Monday, July 28, 2008


The word came by cell phone late Thursday night. Jaime Tiongson, RIHS president, said that Dr. Arturo Corpuz, author of The Colonial Iron Horse (UP Press, 1999), was scheduled to be on Manolo Quezon’s ANC program The Explainer on Tuesday July 22. Jaime added that RIHS (pronounced Reese) was invited to be in the audience and that we could question Corpuz.

The Ayala Land urban planner and UP professorial lecturer was very helpful as I wrote a feature later published in 1999 in the Japan Railway and Transport Review. It promised to be a nice reunion.

Then late Monday: “Change of plan Gary. Instead of Corpuz that they will interview. It is now us!” That altered my expectations. The show’s theme still be railways. Another text made a request: “Please prepare for the technical stuff while I prepare for the other stuff.”

When Tuesday came, Jaime, Karel Brouwers, Nick Buenafe and I met at the ABS-CBN compound. Soon a makeup artist was brushing our faces as 6 o’clock neared.

The show opened with Quezon showing above-average appreciation towards flanged wheels on tracks. The Explainer mentioned the ceremony in Del Gallego, Camarines Sur (track km 288.91) that closed the gap between Manila and Legaspi in 1938. The Main Line South stretched for 474 kilometers back then. That accomplishment led to initiatives that year for rail routes on Mindanao They and a lot of other things got sidetracked because of World War II. A hopeful tone was in his voice as he discussed in passing the revival of those plans. A similar fate hit Meralco’s streetcars near war’s end.

Co-host Patricia Evangelista, Philippine Daily Inquirer columnist told of her four-year experience riding the EDSA MRT and noting the sudden increase in passenger volume over the last four months. The self-described “train commuting girl” said, after watching Japanese platform “pushers” in action, “that except in this case [Metro Manila], we shove ourselves in.” Later, Quezon told how today’s descendants of the Spanish tranvia and American streetcar returned in elevated form “at great expense, with tremendous delays, and fierce criticism and allegation of corruption.”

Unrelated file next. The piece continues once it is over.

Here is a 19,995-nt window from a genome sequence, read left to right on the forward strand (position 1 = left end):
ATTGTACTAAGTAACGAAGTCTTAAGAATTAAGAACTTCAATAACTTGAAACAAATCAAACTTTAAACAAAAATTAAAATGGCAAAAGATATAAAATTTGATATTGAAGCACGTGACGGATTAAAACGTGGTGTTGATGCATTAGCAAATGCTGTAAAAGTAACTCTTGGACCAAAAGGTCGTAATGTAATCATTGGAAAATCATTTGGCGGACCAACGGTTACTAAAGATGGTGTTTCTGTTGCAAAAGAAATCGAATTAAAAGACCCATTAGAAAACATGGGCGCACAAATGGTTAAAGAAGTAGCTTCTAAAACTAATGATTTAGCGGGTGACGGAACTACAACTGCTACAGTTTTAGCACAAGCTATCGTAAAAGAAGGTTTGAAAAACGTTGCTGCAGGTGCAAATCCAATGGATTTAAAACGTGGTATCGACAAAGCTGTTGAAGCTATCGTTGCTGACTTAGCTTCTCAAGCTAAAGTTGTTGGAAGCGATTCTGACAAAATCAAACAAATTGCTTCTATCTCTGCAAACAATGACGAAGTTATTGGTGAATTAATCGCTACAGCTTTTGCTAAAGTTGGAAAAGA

We joined the discussion from time to time. I mentioned briefly the aborted Cagayan Valley rail project and current efforts in Congress to create a Mindanao Railways Corp. When a texter asked about Northrail, Jaime firmly said the project should not be discontinued. Karel added: “And in the long term, it will be good for everyone living in the North. They’ll have easier access to transportation. Don’t forget, the railroad provides access to transportation to less wealthy people. The people who can afford a car, and can afford fuel, fine. They’ll get on the highway. The railroad will save wear and tear on the highway and eventually probably save wear and tear and make the highways safer by getting rid of some of the trucks.”

During the interview with Quezon, Jaime said that one current RIHS project is a campaign “to preserve what’s left” of the stations built during the Spanish and American times. Of particular interest is Manila’s Paco Station, constructed between 1912 and 1914. RIHS would like to see the station declared a National Historical Landmark. As for the lines, they are generally “in pretty bad shape.” Then he told an interesting story: “But one thing positive about the line that is going to Bicol is that it’s still being maintained by the people along the track because they are using it right now. Even though there’s no more train going to Bicol, the line are still being preserved by the people living beside the track because they are using it for their own transport. . . . They’re using the track and preserving it.”

RIHS is less than a year old. So exposure on any television program, especially one sympathetic to the institution called railways, is a great opportunity for the Society to become more familiar. That publicity has already generated an email response. The most likely reason it was sent was because Manolo Quezon took the time, to use his words, “to shamelessly promote the organization…” – Gary L. Satre

Friday, July 25, 2008

Reese at the Explainer

Part 1

Part 2

Part 3

Part 4

Please follow this link to view the historical photos mentioned in the show.